Though some bill opponents, like Carlson, tried to frame secular arguments, other speakers relied heavily on claims that transgenderism and homosexuality (sexual orientation is already a protected class in the bill) are “against God.”

Over a dozen emotionally charged speakers quoted from the Bible and warned that the bill would lead to gay marriage. (The bill includes an explicit provision saying it does not confer marriage rights.) The director of the Capital District Prayer and Healing Center asked the legislators not to do anything that would “further harm the family structure” in Arbor Hill, and a youth pastor claimed the bill would add to the confusion of teenagers who are questioning their own identities. “I urge this body not to be exploited by a larger gay agenda,” said one speaker.

“As a Christian myself, I find it really offensive that Christianity is used as a way to separate and divide people,” responded Ross. “I am thankful that I come from a tradition that’s about love, faith, tolerance, and grace.”

“Did they talk to God on the phone before the meeting? Did they get a telegram? Or, is God so tech-savvy that he has a blog on the web that only the righteous have the password for?” wrote Post in her weekly commentary for WAMC the week after the Oct. 26 hearing.

“My experience in the hearing is they seemed to use [this law] as a stepping stone for the whole anti-gay agenda,” said Moonhawk River Stone, a psychotherapist specializing in transgender issues. “People spoke in fear-mongering ways. One person threatened a lawsuit. They were really trying to place fear in legislators on something that should be a nonissue.”

The recent elections and the elevated profile of gay marriage have “really increased the conservative and religious right’s attention to our issues,” noted Keith Hornbrook, director of the Capital District Gay and Lesbian Community Center, who attended the original hearing. “No one in this community will be unaffected by what has happened.”

Bill supporters argued that the stigma against transgender expression should make it clear that transgender people are not acting capriciously. “This isn’t just a choice that someone decides to get up in the morning and put on a dress [or] cut their hair short. This is really about who you are,” said Hornbrook.

“Who would make this choice?” asked Post. “Clearly this is innate.”

One African-American woman who spoke against the bill on Nov. 8 shook her Bible at the legislators and said several times, “I dare you try to pass this law like a civil rights law.”

Ross admits that the religious right has often been “very effective in mobilizing certain segments of communities of color,” but he notes that just as they don’t speak for all Christians, nor do they speak for all people of color. “I think that there is no way that one can not draw parallels between this desire for civil rights and the historic African-American quest for rights,” he said. “Are there differences? Of course there are. But that doesn’t mean that the basic fundamentals are not the same. People are people and deserve to be treated with respect.”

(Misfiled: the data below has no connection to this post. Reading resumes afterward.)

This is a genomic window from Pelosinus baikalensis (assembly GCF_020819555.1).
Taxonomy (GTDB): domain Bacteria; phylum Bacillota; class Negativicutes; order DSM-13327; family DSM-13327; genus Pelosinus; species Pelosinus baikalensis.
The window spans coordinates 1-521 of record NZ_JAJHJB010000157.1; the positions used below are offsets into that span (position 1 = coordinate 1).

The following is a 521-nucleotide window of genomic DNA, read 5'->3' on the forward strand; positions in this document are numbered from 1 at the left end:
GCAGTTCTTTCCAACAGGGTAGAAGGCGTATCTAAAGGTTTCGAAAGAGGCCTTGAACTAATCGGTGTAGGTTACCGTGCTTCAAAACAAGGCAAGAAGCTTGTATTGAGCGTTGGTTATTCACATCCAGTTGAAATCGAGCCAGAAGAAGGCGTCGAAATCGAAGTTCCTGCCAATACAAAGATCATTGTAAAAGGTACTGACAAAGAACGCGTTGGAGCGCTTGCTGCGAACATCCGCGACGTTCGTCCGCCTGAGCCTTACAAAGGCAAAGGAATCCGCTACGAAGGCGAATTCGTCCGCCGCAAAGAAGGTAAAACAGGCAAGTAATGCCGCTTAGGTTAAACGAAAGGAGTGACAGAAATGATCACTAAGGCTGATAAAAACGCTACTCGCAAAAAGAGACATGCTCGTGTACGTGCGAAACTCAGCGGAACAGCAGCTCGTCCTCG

Transgender anti-discrimination provisions are neither new nor particularly rare. In New York state they are in place in Albany, New York City, Ithaca, Buffalo, and Rochester, and Suffolk and Tompkins counties. Outside of New York, they have been instituted in four states and dozens of major cities. And in all those places, the scare stories of problems in the schools or people trying to take advantage of the laws to get back at an employer or secure a marriage license, simply haven’t happened, said Post, Hornbrook and others. Numerous large companies, including Aetna, IBM, Bank One, J.P. Morgan, and Lucent Technologies, also have transgender non- discrimination policies.

Transgender issues are complex, admitted Post. “I’m hopeful that the county legislature doesn’t rush to judgment and goes through the process of being educated,” she said. “It took me a while to come around. It took a lot of us a while.”

The measure is expected to be back on the agenda at the county’s next meeting on Dec. 6.

—Miriam Axel-Lute

Loose Ends

Civic groups promoting budget and procedural reforms at the state level [“Reform or Bust,” Newsfront, Oct. 7] blasted Gov. Pataki’s veto of budget reform legislation, and are calling on the governor to come up with budget reform he can support. Otherwise they are asking the Senate and the Assembly to override his veto of a bill that would have, among other things, created an Independent Budget Office and allowed for contingency budgets. . . . Another coalition, including labor and religious groups, has renewed its call for the Senate to join the Assembly in overriding the governor’s veto of the bill to raise the minimum wage [“Race to the Bottom,” FYI, Aug. 5]. The Legislature is expected to return today (Thursday, Nov. 18). . . . Even though the city did commit to preserving the Wellington Hotel [“Bringing Down the House,” Newsfront, Aug. 26], Sebba Rockaway Ltd., which owns the Wellington and adjacent buildings, has refused to fix code violations and announced an intention to demolish them. Preservation and neighborhood groups promised to show up in number at a Historic Resources Commission hearing on the demolition yesterday (Nov. 17).